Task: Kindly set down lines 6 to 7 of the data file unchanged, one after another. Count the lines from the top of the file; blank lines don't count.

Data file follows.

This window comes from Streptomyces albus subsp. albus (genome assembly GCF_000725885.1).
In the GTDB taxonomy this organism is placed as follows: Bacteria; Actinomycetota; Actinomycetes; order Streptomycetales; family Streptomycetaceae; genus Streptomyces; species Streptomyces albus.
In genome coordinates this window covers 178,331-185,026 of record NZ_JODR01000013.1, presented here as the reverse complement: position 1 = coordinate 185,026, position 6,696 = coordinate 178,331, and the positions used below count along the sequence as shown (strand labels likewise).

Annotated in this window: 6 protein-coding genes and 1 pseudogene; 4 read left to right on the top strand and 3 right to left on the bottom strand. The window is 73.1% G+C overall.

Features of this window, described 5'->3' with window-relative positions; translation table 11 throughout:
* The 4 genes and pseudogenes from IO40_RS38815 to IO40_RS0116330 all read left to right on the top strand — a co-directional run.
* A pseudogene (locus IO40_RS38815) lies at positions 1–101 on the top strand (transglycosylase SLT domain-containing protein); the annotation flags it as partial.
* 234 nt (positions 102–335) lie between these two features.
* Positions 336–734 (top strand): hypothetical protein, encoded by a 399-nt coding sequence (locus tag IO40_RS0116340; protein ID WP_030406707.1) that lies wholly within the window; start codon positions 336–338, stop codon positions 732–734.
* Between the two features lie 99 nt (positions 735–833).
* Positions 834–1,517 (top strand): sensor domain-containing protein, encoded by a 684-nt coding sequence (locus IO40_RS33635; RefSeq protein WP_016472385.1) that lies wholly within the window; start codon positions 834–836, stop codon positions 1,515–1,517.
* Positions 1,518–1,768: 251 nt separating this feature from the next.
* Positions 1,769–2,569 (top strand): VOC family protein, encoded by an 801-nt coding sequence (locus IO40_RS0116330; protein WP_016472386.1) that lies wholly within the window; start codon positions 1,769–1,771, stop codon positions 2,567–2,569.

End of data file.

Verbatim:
* The 4 genes and pseudogenes from IO40_RS38815 to IO40_RS0116330 all read left to right on the top strand — a co-directional run.
* A pseudogene (locus IO40_RS38815) lies at positions 1–101 on the top strand (transglycosylase SLT domain-containing protein); the annotation flags it as partial.